I don’t want to pick on Jeffrey Toobin.
Has there been a decline in the “need” for lawyers? Sure, if what you mean by “lawyers” are those who work for the large firms or the government. We went over this about a year ago.
But if what you mean by lawyers are advocates for the screwees, and not the screwers, there has never been more of a need. Well, that might be hyperbole, but the thought is there.
The rational response to economic developments of this kind would be straightforward: in light of the plunging demand for new lawyers, there should be fewer law students attending fewer law schools.
Or perhaps the “rational response” is that we don’t need any more Ivy League debutantes feeding at the same trough. But when Toobin thinks of “lawyers”, the world outside of Ivy League debutantes is not worth considering. So where does he wind up?
As with law firms, the top law schools are doing fine. Graduates of the most highly regarded institutions may not have the cornucopia of options that their predecessors enjoyed a few years ago, but few, if any, will go jobless. These students have large loans, too, but they’ll be able to repay them. As in days past, they will migrate to the big firms, where, by and large, their prospects are bright. And the cycle will continue: the rich (in credentials, at least initially) prospering, and the poor struggling. So it goes for lawyers—and, it seems, for everyone else.
In other words, in a political justice system world in which the losers are already largely dispossessed, the answer is……dispossess them completely.
Brilliant, Jeff. They teach you that at Harvard?
There is a lot of work that lawyers should be doing. And it is true that at present it doesn’t pay, so it doesn’t get done. That doesn’t mean that it will always be that way.
These people need legal help, for example. Can’t see any money in it for the lawyers, though. Not in the short term anyway. But there could be, later on. It really depends on what judges do. And a lot of things are like that.
If judges started doing their jobs, which is applying the rules of law even-handedly instead of toadying for the rich and powerful to whom they owe their positions, legal work for the poor would wind up being effective, rewarding and remunerative. And then there are a lot of lawyers to do the work.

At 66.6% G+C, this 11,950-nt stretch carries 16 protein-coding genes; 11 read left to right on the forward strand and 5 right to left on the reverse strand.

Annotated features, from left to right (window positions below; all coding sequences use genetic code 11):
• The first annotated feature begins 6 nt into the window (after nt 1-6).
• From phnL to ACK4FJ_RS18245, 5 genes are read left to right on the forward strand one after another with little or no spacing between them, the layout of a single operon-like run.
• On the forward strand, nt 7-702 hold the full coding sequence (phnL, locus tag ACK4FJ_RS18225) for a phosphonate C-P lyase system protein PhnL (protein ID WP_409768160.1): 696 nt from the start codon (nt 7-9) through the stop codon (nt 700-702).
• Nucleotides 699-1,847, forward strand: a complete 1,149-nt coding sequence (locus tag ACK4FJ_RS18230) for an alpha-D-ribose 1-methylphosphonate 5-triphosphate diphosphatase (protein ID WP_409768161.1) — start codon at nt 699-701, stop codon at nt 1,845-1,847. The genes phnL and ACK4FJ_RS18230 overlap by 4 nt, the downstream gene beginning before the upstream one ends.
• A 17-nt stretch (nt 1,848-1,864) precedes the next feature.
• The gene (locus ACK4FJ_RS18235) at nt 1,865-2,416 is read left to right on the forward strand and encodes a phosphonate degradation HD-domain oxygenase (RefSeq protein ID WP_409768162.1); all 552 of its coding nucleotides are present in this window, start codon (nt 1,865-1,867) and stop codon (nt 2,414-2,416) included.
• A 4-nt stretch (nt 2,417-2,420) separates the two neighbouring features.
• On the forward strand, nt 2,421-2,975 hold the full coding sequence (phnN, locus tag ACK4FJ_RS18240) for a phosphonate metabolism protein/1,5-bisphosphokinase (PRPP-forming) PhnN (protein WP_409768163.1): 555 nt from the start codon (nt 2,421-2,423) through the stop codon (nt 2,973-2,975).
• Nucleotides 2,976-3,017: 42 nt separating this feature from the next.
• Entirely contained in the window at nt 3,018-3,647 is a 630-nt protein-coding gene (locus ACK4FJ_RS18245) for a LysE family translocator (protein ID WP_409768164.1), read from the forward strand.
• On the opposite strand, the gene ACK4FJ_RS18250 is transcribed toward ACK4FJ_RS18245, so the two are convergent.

Of course, no one is quoting me in the New Yorker, because I didn’t go to Harvard. Self-reinforcing loop, doncha know.
It is the pervasive bias of the judiciary that has brought the practice of law to ruins, and we don’t think that’s too strong a term. It is not an insurmountable problem, although that surely does not make it easy.
Lawyer strikes remain the only viable answer, but the logical subset of the profession to make that idea go is the criminal defense bar. They are the most obviously and routinely screwed over, the lowest status and the least feared by the judiciary. All of that going together like peanut butter and jelly, of course.
And there is also this: the better natures both of most other lawyers and even a good portion of the judiciary, in my opinion, would be sympathetic. Not their worse natures, but then that’s what the best kind of persuading is about: getting people to act on their better natures, not their lowest. I suspect support might come from some unexpected quarters, people who might be influential but can’t – or won’t – take the lead. Maybe even Toobin.
Well, okay, but maybe someone sort of like him.
There is yet time, obviously. The United States has not yet devolved into a 3rd world civil unrest plagued backwater. And what a massive failure of the legal profession and the justice system if it does.